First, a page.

Latest News

Oxford University collaboration wins ‘green Oscar’ for conservation

The Andean bear conservation project, which was developed and run by Chester Zoo in partnership with the University of Oxford’s Wildlife Conservation Research Unit (WildCRU), has been awarded a prestigious Whitley Award.

The project, which operates in collaboration with the Bolivian NGO Prometa, was set up to support the protection of one of the world's most critically endangered species, the Andean bears of Bolivia. The programme takes an innovative approach to conservation, working with poachers instead of against them, and employing them as wardens to guard the wildlife.

Fake caterpillar study reveals global pattern in predation

A new Oxford University collaboration revealing the world’s prime insect predation hotspots, achieved its landmark findings using an unusual aid: plasticine ‘dummy caterpillars.

The new study published in Science has revealed a global pattern of predation on insect herbivores. The trends observed were surprising, revealing that predatory behaviour in the tropics is not driven by birds or mammals but by ants and other small arthropods.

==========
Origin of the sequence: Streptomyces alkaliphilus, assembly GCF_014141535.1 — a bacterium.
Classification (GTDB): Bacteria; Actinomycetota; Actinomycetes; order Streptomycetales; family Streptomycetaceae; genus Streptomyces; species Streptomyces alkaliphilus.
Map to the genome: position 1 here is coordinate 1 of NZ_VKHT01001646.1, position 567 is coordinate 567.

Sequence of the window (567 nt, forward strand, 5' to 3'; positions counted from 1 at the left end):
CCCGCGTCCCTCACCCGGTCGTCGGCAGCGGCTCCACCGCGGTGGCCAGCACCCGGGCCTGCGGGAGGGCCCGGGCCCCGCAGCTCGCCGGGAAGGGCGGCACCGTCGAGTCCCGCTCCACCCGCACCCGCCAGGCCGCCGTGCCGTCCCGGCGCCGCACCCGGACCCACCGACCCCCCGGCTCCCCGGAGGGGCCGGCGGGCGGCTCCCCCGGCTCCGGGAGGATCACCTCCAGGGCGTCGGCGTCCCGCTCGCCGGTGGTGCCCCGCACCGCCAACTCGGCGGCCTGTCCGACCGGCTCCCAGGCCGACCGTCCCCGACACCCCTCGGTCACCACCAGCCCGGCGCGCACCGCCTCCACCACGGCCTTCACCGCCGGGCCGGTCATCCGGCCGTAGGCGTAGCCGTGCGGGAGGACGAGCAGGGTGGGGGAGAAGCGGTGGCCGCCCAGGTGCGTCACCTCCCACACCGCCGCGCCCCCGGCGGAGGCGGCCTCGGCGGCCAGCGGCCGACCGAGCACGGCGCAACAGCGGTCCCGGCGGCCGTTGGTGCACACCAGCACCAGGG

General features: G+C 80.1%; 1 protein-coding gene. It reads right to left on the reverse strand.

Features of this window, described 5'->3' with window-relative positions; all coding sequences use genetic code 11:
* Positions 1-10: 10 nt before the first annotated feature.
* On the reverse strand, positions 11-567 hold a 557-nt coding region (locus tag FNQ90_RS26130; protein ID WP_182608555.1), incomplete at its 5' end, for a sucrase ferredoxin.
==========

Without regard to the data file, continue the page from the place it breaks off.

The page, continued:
Read the full article : http://www.ox.ac.uk/news/2017-05-18-fake-caterpillar-study-reveals-globa...

Doctoral Awards Ceremony

A one-day symposium was held to celebrate Professor Kathy Willis receiving an Honorary Doctorate (Æresdoktor) from the University of Bergen. Over 50 colleagues from eight countries attended.

Read the full article : https://oxlel.zoo.ox.ac.uk/news/long-term-ecology-and-future-planet-eart...

Good Grief! Losing a friend brings wild birds closer together

New Oxford University research has revealed that instead of grieving, wild birds appear to adjust to the loss of a flockmate by increasing both the number and intensity of their relationships with other birds.

Read the full article: http://www.ox.ac.uk/news/2017-05-17-good-grief-losing-friend-brings-wild...

Frisky female fruit flies become more aggressive after sex

Female fruit flies start headbutting each other after mating, becoming significantly more aggressive and intolerant Oxford University research has revealed.

Female fruit flies' levels of aggression soar after sex, when a variety of proteins, which flow freely in semen, stimulate dramatic behavioural and physiological changes in females. Other changes include increased ovulation, rejecting male advances and loss of interest in sex. Increased post coital levels of aggression may have wider in direct implications on female competition.